When you think back, reflecting on all the Christmas’ of years past—those holiday seasons—those celebrations are truly something special. Christmas is pure childhood bliss. Two weeks off from school, presents under the tree, a New Year coming soon, the colorful lights, the deeply aromatic smells of pine and mint and, well, all the smells of Christmas. The cookies, candy canes, the Christmas dinner. Holiday music, so familiar, yet so satisfying. There is a very deep undercurrent of nostalgia that runs along with it all.
As a kid, it’s pretty much the best. You don’t have to do all that much, usually Ma and Dad handle most logistics, and you look forward to it every year, it’s always an awesome holiday. Children fantasize about and prioritize certain elements of the holiday, toys and gifts, of course, but it’s not just about the presents—there is something so very wholesome about the simple spirit of it all.
The holidays are also, of course, certainly more complicated as an adult. It’s not always the best. There is life baggage that swells up, that seems to amplify during the holidays. Sometimes you need to take your mind away from dealing with all those logistics that Ma and Dad used to handle. After all, Santa better show up, and maybe you are the one who needs to make that happen. Perhaps all of the chaos and fast-paced ongoings of the holidays are the reasons that for decades now, brewers everywhere—from Belgium brewers to breweries in Germany to American Craft brewers—have brewed Christmas beers.
Christmas beers are special for all the reasons that the holiday is so wonderful. They are brewed once a year. They are usually stronger, more impactful, poignant, and most assuredly, they are there every year. Sometimes they are spiced or include adjuncts, a deviation from more traditional brewing practices, reflective of the winter season. They might be the same each year, like say Sierra Nevada Celebration, just as you might celebrate Christmas the same each year. Or, sometimes a Christmas beer is different year over year, with just a common thread of the idea of the holiday running through them all — the perfect example of this being Anchor Christmas ale.
Our Christmas beer, if you’re familiar with Angels With Filthy Souls, falls more towards the later end of that spectrum, changed and tweaked each year, but with the same name and same concept each year. Stronger, impactful, poignant, and for another year now, here for the holiday. The objective is the same, namely to brew a unique and delicious beer for Christmas. Something to savor, take your mind off the stress that can build leading up to it all.
The concept for Angels With Filthy Souls has been a riff on an Imperial Porter with maple syrup. The first iteration of that beer was fairly restrained, relatively speaking. What you’d imagine you’d get if you set out to simply brew a roasty, dark Porter, higher in alcohol than a traditional Porter, and with a bit of maple syrup added. The next iteration was a heavier handed version of an Imperial Porter, brewed with more syrup and with a portion aged in oak barrels, about a 50-50 blend of barrel-aged and fresh beer comprising the final outcome.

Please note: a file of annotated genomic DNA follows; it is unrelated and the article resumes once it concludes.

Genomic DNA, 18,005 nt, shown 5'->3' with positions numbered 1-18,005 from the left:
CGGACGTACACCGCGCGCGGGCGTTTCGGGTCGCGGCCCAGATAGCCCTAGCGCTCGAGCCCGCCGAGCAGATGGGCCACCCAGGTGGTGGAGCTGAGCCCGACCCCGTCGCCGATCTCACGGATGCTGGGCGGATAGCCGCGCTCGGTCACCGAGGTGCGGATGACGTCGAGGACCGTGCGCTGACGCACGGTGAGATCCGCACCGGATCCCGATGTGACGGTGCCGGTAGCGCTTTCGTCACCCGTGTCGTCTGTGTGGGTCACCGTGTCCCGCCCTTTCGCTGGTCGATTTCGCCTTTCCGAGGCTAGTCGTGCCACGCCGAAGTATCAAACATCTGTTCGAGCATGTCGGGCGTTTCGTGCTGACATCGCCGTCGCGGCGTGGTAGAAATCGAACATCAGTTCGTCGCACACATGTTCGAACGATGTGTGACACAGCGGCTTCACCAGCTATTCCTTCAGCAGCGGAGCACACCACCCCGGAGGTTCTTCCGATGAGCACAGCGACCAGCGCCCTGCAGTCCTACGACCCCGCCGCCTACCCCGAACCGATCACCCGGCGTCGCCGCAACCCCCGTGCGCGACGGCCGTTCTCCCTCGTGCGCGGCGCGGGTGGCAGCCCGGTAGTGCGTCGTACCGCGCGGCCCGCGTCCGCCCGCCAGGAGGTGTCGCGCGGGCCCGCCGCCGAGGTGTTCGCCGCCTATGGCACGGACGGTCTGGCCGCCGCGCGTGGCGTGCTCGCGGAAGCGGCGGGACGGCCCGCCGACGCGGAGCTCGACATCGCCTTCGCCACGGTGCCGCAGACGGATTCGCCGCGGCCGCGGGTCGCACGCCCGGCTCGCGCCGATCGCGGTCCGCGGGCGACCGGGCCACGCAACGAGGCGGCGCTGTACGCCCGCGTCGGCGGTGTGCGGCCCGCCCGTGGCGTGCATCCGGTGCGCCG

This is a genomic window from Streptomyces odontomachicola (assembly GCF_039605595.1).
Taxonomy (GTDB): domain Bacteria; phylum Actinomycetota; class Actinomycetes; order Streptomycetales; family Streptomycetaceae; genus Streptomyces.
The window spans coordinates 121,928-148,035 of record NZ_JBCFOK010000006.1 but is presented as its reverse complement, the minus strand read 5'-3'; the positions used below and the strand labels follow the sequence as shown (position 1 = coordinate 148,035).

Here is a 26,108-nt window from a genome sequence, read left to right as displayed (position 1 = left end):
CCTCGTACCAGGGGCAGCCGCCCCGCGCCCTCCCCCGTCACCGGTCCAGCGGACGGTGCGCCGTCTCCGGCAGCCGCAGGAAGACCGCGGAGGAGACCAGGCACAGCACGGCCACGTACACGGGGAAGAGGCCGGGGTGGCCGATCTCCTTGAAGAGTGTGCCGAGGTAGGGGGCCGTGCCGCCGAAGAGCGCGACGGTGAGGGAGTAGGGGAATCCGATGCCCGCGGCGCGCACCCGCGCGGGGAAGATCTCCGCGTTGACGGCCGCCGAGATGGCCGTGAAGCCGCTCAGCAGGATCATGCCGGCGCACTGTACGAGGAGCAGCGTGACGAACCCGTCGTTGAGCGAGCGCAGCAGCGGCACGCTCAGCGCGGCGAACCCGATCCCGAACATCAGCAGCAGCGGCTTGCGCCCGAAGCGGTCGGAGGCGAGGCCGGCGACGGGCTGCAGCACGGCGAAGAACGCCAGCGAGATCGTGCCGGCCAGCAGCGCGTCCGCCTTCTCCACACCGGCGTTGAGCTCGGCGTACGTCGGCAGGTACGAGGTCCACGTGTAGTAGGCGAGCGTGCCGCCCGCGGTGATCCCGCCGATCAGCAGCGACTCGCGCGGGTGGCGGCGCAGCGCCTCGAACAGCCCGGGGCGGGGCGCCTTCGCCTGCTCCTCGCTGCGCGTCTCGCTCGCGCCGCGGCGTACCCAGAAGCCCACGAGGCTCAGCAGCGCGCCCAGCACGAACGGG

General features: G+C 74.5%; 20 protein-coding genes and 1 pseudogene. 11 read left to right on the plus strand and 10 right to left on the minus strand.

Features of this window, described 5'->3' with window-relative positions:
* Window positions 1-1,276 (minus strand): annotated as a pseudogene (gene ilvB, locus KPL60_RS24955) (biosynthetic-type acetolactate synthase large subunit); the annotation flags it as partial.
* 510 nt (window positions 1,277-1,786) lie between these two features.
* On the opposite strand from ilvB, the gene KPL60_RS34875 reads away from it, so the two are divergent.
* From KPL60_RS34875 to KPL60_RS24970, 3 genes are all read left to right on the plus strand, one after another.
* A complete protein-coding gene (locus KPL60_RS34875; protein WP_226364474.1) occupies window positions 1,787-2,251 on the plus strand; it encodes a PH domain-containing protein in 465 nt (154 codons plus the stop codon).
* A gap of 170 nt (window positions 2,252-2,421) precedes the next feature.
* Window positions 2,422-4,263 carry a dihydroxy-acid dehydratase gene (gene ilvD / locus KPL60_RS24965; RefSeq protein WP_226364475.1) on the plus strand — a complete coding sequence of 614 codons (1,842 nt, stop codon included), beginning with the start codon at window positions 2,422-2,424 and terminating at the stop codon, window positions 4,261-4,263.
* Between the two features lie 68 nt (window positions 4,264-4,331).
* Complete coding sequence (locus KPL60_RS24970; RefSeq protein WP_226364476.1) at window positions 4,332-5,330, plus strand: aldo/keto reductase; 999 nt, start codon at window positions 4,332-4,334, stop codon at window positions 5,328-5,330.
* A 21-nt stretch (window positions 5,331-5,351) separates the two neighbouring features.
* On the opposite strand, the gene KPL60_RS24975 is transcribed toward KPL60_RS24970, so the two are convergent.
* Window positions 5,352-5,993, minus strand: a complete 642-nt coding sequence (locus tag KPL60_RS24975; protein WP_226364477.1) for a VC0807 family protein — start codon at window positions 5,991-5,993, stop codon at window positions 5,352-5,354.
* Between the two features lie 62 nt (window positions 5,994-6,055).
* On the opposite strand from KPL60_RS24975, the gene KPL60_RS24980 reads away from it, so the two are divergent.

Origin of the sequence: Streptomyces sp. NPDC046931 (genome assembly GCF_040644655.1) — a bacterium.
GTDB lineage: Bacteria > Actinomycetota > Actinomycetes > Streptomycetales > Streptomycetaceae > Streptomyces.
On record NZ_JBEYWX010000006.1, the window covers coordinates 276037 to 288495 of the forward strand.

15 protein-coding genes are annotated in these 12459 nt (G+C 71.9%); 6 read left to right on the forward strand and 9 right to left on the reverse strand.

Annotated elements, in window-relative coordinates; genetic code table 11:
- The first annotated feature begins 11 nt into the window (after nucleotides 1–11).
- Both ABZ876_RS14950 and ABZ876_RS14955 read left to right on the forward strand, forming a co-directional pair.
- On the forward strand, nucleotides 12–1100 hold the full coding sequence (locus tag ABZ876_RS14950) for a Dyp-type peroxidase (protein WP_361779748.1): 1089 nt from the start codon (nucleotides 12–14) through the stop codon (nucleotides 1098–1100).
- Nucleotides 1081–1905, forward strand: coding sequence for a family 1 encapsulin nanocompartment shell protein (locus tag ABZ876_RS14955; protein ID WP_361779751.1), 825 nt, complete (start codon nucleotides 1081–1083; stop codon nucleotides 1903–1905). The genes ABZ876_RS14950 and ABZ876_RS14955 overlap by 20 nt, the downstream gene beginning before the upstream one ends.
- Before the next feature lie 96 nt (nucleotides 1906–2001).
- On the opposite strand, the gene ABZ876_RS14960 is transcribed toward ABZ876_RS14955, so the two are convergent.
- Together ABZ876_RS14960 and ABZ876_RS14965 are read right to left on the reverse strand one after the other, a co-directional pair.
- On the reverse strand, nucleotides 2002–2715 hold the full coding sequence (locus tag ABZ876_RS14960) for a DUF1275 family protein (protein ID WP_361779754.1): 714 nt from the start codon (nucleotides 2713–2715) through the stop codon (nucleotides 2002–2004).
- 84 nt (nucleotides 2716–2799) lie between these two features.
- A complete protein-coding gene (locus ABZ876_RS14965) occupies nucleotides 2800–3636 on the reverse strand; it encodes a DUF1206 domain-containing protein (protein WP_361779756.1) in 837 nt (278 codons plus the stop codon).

This year, we’ve realized the concept of this beer even further…. When you only brew a beer once a year, you have the benefit of implementing just about everything that you’ve learned over the course of that year into the beer, yet you’re also handicapped by the fact that you don’t brew the beer regularly, and cannot make subtle, nuanced recipe or process tweaks. Yet, reflective of the history and age of our brewery, with the continued maturity of our beer and our brewers, it’s not surprising that we’re thrilled with this year’s Angels.
We brewed the base for this beer about a year ago, a double-mash, no-sparge, huge Imperial Porter with even more Maine-produced maple syrup (a local aspect to using an adjunct in a beer, something that we are very particular and proud of) than ever before. We sent the beer into barrels, this time barrels that we were “maple bourbon barrels,” as opposed to simply bourbon barrels—harder to source, more expensive, but incredibly unique in character. The beer spent just about a full year in those carefully chosen barrels, and we had the chance to taste through many, choosing the final blend that we’d ultimately package as Angels With Filthy Souls 2018.
It’s a beer that loosely connected to Christmas in that it is truly decadent, with the Maine maple syrup imparting a decidedly maple character, but not drying the beer out, not making it thin or boozy. It is rich, roasty, and for being such a high ABV beer, smoothly drinkable. Forget the milk, pair this beer up with a Christmas cookie or two.
The name is naturally a reference to Home Alone, a movie that was a near constant in Noah and Peter’s childhood Christmas memories—hell, we still watch it multiple times each year. In a movie that is full of the absolutely unbelievable, the Angels aspect stands out as being slightly more or slightly less believable. A unique trait that we hope carries into the beer.
The artwork, drawn again this year by local artist Heidi Geist, instead of being reflective of the campy Christmas theatrical hit that is Home Alone, has evolved into a darker, gothic affection that departs from the playful holiday tidings and is a reminder of some of the seriousness of the season.
Serious, but outright magical. Just like Christmas. Take a sip…. One, two, … TEN!
From each of us at Bissell Brothers, to you and yours.